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dc.contributor.authorAlvarado Merino, Gina
dc.contributor.authorScriver, Stacey
dc.contributor.authorMueller, Jennifer L.
dc.contributor.authorO’Brien-Milne, Lila
dc.contributor.authorFenny, Ama P.
dc.contributor.authorDuvvury, Nata
dc.date.accessioned2020-08-07T06:53:29Z
dc.date.available2020-08-07T06:53:29Z
dc.date.issued2019-10-08
dc.identifier.citationAlvarado Merino, Gina, Scriver, Stacey, Mueller, Jennifer L., O’Brien-Milne, Lila, Fenny, Ama P., & Duvvury, Nata. (2019). The health and economic costs of violence against women and girls on survivors, their families and communities in Ghana. In E.E. Anugwom & N. Awofeso (Eds.), Public Health in Developing Countries - Challenges and Opportunities. London: IntechOpen.en_IE
dc.identifier.urihttp://hdl.handle.net/10379/16119
dc.description.abstractViolence against women and girls (VAWG) is a worldwide phenomenon. Globally, 35% of women have experienced physical or sexual intimate partner violence (IPV) or non-partner sexual violence in their lives. VAWG is estimated to cost the global economy about US$ eight trillion. Most studies on violence in Ghana discuss domestic violence or some forms of sexual violence but lack a comprehensive view of VAWG and its costs and impacts on communities, businesses, and the national economy. Our international consortium undertook a mixed-methods study to estimate the economic and non-economic losses caused by VAWG. We surveyed 2002 women and 805 male and female employees and conducted 24 in-depth interviews (IDIs) and 8 focus group discussions (FGDs). The study finds that costs of VAWG are high and multi-fold. It estimates costs to health, social relationships, and productivity for individuals, their families, and communities. Individual well-being and capabilities are impacted through absenteeism or missed care work and mental health issues. VAWG deepens household poverty by out-of-pocket expenditures that arise to address medical and legal issues that result from violence. Additionally, VAWG affects the vibrancy of communities as women’s participation and leadership decline. These costs accumulate to have profound effects on the Ghanaian economy and society.en_IE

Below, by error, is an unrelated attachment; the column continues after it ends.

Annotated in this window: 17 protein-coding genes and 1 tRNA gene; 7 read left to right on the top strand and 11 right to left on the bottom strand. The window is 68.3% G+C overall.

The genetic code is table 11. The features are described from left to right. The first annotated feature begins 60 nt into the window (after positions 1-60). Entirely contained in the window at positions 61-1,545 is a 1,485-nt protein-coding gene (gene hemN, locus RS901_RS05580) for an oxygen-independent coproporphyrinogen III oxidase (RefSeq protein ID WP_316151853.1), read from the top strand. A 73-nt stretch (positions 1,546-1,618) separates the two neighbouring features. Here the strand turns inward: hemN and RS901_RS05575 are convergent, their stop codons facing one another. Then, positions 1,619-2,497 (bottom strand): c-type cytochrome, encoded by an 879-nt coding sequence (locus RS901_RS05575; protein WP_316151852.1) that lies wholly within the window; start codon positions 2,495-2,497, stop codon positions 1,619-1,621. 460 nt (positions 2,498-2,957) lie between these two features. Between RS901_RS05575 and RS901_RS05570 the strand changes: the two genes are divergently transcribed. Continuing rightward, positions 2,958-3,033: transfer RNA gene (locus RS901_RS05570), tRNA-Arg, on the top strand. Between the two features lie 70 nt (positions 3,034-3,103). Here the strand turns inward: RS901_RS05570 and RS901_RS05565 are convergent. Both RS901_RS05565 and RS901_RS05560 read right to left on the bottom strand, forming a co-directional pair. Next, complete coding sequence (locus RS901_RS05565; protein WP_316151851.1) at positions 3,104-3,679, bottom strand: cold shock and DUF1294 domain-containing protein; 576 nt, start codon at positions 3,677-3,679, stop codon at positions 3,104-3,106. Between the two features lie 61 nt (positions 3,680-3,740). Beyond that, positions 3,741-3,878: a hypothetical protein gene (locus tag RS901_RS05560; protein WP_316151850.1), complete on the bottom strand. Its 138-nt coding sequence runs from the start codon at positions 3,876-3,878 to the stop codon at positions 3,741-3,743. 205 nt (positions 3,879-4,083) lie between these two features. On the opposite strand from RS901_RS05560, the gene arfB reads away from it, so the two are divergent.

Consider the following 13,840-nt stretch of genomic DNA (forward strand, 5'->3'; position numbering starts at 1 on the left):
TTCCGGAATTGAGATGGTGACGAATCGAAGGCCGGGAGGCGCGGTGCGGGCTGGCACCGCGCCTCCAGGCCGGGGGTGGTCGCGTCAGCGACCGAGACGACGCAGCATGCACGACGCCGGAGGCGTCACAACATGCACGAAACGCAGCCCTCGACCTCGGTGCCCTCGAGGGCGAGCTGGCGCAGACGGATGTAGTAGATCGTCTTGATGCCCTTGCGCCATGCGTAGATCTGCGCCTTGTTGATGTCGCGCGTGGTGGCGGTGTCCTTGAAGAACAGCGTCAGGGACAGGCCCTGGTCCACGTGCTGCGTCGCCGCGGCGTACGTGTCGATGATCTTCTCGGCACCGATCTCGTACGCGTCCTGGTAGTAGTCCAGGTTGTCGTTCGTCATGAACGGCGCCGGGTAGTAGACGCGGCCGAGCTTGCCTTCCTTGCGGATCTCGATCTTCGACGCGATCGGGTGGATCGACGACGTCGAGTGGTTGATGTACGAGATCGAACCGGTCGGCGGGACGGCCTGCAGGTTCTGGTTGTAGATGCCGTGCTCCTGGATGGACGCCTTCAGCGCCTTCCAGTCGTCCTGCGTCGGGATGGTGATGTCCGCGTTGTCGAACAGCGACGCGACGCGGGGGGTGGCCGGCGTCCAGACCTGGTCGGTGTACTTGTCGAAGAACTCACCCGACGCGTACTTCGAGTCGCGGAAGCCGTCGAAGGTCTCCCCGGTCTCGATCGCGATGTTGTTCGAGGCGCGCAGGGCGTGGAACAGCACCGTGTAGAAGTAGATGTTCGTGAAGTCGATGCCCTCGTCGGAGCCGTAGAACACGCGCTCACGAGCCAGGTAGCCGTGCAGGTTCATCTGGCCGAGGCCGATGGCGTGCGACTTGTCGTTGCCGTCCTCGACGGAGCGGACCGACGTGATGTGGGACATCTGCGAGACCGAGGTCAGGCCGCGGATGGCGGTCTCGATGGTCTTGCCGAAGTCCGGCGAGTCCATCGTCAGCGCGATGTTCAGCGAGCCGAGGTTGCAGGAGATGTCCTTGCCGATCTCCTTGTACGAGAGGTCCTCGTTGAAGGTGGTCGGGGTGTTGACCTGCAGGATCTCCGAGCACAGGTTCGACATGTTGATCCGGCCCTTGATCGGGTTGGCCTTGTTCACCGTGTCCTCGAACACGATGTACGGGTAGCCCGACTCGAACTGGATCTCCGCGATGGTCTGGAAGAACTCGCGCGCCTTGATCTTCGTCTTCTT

dc.formatapplication/pdfen_IE
dc.language.isoenen_IE
dc.publisherIntechOpenen_IE
dc.relation.ispartofPublic Health in Developing Countries - Challenges and Opportunitiesen
dc.rightsAttribution-NonCommercial-NoDerivs 3.0 Ireland
dc.rights.urihttps://creativecommons.org/licenses/by-nc-nd/3.0/ie/
dc.subjectCosts of violenceen_IE
dc.subjecteconomic costsen_IE
dc.subjectsocial costsen_IE
dc.subjectGhanaen_IE
dc.subjectintimate partner violenceen_IE
dc.subjectsexual violenceen_IE
dc.subjectviolence against womenen_IE
dc.titleThe health and economic costs of violence against women and girls on survivors, their families and communities in Ghanaen_IE
dc.typeBook chapteren_IE
dc.date.updated2020-08-06T12:24:07Z
dc.identifier.doi10.5772/intechopen.88690
dc.local.publishedsourcehttps://www.intechopen.com/online-first/the-health-and-economic-costs-of-violence-against-women-and-girls-on-survivors-their-families-and-coen_IE
dc.description.peer-reviewedPeer reviewed
dc.internal.rssid21172342
dc.local.contactNata Duvvury, School Of Political Science &, Sociology,, Nui Galway. 5399 Email: nata.duvvury@nuigalway.ie
dc.local.copyrightcheckedYes, open access title
dc.local.versionACCEPTED
nui.item.downloads98


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Attribution-NonCommercial-NoDerivs 3.0 Ireland
Except where otherwise noted, this item's license is described as Attribution-NonCommercial-NoDerivs 3.0 Ireland